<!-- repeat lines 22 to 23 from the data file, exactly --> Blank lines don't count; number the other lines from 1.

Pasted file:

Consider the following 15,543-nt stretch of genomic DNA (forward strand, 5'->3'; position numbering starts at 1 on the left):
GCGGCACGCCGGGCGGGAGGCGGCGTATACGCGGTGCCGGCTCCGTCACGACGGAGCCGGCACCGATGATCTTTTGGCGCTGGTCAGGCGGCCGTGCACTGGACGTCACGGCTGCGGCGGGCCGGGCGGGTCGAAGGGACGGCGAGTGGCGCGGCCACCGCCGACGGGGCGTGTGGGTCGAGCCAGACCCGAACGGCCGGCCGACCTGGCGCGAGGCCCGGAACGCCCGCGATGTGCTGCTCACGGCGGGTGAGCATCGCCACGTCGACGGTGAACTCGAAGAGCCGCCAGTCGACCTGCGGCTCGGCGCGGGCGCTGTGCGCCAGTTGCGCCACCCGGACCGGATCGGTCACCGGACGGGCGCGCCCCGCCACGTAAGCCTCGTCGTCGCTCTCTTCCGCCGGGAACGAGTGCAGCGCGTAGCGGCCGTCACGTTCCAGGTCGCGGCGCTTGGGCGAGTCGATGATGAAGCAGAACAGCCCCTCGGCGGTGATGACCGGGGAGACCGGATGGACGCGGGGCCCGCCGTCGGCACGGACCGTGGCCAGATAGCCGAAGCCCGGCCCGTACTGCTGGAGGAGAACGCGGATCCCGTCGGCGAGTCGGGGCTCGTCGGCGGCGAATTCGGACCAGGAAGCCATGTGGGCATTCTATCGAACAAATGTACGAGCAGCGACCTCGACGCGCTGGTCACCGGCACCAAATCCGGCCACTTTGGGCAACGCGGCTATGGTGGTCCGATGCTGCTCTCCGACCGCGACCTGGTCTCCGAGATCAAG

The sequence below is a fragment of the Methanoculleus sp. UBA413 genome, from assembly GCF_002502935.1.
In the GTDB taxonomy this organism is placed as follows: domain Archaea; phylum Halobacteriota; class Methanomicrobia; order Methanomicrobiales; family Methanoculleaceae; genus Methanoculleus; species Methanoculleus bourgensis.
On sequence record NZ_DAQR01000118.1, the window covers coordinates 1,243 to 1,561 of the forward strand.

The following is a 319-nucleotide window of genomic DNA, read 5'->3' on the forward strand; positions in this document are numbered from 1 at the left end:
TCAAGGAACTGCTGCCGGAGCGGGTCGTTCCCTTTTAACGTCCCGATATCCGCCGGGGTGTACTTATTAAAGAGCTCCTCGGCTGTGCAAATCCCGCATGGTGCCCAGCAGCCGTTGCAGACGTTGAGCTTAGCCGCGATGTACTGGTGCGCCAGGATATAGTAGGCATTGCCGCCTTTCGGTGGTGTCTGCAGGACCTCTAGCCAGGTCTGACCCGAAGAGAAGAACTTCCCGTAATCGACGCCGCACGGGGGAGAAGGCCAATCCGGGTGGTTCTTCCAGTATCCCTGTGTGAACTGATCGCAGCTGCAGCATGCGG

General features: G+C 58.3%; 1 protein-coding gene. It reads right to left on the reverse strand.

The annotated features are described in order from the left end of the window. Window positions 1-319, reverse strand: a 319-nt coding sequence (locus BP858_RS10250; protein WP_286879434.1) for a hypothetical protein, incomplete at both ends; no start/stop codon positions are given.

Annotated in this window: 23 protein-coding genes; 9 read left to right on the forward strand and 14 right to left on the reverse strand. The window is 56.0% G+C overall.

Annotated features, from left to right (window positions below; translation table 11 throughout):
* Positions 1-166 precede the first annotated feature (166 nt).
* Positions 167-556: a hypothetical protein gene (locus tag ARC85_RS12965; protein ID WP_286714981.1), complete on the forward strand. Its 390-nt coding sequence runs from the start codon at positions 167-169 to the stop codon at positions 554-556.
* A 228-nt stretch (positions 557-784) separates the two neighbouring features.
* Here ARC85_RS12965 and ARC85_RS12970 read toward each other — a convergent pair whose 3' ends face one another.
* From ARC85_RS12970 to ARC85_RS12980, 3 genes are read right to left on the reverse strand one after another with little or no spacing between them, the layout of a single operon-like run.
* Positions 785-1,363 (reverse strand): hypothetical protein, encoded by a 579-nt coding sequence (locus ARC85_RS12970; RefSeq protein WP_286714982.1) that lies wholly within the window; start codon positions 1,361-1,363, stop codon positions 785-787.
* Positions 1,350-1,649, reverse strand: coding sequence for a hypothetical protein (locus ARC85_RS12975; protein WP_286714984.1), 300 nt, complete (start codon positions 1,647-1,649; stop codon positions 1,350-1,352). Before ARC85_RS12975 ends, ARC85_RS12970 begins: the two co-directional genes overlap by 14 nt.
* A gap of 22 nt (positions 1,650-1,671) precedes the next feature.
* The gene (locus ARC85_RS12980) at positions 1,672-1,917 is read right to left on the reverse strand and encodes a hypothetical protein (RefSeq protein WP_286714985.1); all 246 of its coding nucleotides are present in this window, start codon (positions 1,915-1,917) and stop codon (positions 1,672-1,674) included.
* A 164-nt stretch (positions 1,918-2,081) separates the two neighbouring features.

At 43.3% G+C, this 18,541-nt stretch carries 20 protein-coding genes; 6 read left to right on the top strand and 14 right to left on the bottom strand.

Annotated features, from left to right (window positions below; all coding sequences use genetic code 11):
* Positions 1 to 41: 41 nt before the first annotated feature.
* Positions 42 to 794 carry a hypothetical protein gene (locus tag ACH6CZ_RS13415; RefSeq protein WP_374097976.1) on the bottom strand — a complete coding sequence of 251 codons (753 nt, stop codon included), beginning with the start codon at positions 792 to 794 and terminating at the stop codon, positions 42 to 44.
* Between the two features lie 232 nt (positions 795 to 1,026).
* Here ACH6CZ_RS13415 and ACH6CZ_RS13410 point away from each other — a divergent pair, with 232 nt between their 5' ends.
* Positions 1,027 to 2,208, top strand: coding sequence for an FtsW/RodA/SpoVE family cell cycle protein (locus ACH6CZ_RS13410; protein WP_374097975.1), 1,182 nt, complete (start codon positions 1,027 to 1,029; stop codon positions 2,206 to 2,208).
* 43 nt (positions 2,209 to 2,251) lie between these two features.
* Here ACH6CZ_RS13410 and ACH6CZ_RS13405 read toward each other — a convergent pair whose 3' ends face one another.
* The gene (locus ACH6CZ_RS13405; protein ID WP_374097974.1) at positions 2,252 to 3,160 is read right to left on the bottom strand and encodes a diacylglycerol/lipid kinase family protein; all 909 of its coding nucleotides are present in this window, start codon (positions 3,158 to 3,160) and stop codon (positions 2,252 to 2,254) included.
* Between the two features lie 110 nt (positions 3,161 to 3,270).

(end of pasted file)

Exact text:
At 43.3% G+C, this 18,541-nt stretch carries 20 protein-coding genes; 6 read left to right on the top strand and 14 right to left on the bottom strand.

Annotated features, from left to right (window positions below; all coding sequences use genetic code 11):